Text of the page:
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Re: Dinosaurs in space?



Ken, taking the average velocity of earth ejecta from multiple impacts as a
whole, the average velocity with respect to the sun would converge on the
orbital velocity of the earth itself, so on the whole there would be no
gravitational trend driving the ejecta sunward.  Taking average ejecta velocity
of  a single event, the velocity with respect to the sun will depend on whether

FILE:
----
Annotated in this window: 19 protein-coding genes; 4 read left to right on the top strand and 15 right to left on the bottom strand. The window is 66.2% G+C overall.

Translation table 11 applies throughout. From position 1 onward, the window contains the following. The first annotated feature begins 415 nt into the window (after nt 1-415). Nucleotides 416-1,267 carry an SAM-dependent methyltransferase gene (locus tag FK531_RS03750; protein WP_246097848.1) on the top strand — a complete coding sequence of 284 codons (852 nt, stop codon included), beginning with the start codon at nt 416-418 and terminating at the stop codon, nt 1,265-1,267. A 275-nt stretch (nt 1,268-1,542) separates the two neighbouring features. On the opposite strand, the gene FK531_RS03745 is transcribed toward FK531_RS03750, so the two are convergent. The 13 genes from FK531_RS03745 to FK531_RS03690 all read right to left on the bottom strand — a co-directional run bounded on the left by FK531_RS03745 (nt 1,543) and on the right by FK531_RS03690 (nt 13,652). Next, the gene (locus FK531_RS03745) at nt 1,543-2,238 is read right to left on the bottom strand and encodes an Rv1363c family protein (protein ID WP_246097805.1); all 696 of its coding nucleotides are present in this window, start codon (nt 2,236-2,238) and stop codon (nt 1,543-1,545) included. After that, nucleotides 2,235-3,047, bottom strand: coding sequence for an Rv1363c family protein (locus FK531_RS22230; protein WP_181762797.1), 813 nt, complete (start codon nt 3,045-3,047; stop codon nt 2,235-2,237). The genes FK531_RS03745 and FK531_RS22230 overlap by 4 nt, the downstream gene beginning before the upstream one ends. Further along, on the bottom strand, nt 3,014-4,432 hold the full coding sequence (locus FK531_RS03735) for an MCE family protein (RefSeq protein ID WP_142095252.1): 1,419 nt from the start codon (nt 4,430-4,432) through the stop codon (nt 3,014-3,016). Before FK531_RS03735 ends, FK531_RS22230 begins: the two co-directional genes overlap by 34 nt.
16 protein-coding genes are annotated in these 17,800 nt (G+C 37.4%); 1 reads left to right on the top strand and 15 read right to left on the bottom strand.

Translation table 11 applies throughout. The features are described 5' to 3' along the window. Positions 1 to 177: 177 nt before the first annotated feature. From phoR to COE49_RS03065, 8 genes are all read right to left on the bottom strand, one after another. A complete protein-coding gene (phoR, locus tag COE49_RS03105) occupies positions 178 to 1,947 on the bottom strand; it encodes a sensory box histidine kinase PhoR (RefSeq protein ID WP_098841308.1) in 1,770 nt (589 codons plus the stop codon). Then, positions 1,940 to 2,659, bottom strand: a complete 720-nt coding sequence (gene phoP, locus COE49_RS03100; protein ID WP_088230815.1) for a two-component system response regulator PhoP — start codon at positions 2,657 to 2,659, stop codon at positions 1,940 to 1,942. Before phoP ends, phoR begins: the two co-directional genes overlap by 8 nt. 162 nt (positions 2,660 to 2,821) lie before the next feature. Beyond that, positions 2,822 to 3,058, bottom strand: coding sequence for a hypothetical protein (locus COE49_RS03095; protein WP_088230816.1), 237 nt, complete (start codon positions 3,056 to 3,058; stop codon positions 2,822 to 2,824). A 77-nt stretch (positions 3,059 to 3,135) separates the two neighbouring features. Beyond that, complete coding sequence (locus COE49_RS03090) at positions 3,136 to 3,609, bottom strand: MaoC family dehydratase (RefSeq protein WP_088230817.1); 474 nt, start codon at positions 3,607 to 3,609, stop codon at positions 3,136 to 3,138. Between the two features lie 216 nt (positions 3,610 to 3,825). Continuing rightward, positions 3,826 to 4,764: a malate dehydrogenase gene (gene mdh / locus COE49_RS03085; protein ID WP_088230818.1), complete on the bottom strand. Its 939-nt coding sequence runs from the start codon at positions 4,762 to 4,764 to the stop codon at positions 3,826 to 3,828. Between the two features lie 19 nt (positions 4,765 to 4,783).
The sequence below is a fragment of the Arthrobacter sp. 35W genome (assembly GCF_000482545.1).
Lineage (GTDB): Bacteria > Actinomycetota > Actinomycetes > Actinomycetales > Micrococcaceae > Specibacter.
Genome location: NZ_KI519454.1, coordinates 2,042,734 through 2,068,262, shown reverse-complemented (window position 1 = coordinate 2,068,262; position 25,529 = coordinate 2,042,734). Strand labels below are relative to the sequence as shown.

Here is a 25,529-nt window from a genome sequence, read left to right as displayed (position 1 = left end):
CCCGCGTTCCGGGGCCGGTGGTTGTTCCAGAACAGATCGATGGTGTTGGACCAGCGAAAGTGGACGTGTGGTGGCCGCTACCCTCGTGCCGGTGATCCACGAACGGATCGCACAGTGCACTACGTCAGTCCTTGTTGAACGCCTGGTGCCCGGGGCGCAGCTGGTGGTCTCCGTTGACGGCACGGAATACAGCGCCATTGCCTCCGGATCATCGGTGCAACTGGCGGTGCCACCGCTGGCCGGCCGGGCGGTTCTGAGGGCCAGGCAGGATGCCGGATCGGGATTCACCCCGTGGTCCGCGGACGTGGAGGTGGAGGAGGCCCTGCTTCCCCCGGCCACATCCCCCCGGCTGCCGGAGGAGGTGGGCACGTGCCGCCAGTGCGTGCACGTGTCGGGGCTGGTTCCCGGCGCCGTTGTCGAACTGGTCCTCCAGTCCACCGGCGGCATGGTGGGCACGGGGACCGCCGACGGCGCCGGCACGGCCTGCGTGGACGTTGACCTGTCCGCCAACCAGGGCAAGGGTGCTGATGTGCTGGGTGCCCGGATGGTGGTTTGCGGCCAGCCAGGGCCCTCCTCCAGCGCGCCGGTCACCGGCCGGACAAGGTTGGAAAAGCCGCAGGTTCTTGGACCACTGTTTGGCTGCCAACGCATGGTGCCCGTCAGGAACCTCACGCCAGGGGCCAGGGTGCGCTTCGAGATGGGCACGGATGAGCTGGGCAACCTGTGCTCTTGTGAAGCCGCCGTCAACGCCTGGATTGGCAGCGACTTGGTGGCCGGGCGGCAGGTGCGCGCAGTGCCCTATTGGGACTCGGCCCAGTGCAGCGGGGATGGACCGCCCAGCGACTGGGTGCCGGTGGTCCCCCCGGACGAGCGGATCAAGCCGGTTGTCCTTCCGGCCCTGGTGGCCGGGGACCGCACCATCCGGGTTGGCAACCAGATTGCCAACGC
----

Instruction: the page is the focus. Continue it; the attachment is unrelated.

the material is kicked out in the direction of the earth's orbital velocity,
adverse to it, or in some other direction.  To reach the sun itself, the ejecta
would need to be kicked out retrograde at a velocity of at least 18.5
miles/second, but not much more than that.

Jim

Ken Kinman wrote:

> Gravity tends to pull most
> debris toward the center of the solar system, so finding Mars rocks on Earth
> is more likely than finding Earth rocks on Mars (the escape velocity factor
> you mentioned would enhance this tendency further).